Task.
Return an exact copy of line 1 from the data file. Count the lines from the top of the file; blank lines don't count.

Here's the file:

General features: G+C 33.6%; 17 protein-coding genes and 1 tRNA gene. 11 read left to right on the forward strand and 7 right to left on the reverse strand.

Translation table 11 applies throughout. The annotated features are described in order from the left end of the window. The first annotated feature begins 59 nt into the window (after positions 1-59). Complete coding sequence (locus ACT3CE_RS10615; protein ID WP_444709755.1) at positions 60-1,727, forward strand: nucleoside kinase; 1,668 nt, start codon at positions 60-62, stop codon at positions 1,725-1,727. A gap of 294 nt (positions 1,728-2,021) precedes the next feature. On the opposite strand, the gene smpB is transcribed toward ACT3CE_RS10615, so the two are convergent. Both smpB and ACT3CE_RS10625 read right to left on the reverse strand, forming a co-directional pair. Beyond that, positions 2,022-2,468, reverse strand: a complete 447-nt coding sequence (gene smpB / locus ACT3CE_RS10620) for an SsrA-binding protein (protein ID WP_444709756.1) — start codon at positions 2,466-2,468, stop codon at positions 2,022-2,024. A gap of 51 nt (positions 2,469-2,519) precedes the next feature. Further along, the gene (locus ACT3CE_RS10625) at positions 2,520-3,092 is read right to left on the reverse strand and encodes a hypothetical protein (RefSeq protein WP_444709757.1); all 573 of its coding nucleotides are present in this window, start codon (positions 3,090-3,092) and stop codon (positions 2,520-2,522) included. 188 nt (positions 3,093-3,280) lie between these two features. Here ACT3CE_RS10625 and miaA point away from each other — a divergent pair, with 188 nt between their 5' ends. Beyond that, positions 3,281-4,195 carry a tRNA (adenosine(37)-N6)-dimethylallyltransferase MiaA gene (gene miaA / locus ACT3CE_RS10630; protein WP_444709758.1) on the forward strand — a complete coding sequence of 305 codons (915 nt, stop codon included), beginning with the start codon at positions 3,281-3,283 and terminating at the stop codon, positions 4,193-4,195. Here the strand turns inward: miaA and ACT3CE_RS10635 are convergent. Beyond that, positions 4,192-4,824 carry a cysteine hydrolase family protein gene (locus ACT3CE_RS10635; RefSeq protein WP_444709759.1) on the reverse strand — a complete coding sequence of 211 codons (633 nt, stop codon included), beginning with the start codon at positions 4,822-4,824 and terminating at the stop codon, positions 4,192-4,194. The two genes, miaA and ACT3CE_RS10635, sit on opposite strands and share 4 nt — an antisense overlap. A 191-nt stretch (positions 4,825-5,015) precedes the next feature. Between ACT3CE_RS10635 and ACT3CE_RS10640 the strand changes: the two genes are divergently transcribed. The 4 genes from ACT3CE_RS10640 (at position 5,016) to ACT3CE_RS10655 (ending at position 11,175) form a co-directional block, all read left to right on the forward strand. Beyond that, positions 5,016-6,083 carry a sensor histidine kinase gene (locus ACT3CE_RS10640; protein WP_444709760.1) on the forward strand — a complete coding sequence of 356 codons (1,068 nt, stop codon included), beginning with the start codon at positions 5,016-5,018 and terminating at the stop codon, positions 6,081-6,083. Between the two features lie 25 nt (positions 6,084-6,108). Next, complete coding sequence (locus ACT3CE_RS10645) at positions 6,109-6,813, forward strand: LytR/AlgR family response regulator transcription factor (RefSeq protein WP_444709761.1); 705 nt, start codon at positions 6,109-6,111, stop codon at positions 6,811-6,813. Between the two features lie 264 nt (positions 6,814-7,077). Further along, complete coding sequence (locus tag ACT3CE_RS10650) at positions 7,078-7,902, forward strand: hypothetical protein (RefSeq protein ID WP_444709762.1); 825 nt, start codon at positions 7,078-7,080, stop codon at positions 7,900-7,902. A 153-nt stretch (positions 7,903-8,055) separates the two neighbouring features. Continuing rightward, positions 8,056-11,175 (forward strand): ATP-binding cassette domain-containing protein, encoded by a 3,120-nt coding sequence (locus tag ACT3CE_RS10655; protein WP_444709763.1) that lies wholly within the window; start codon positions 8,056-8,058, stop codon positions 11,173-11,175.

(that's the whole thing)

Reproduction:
General features: G+C 33.6%; 17 protein-coding genes and 1 tRNA gene. 11 read left to right on the forward strand and 7 right to left on the reverse strand.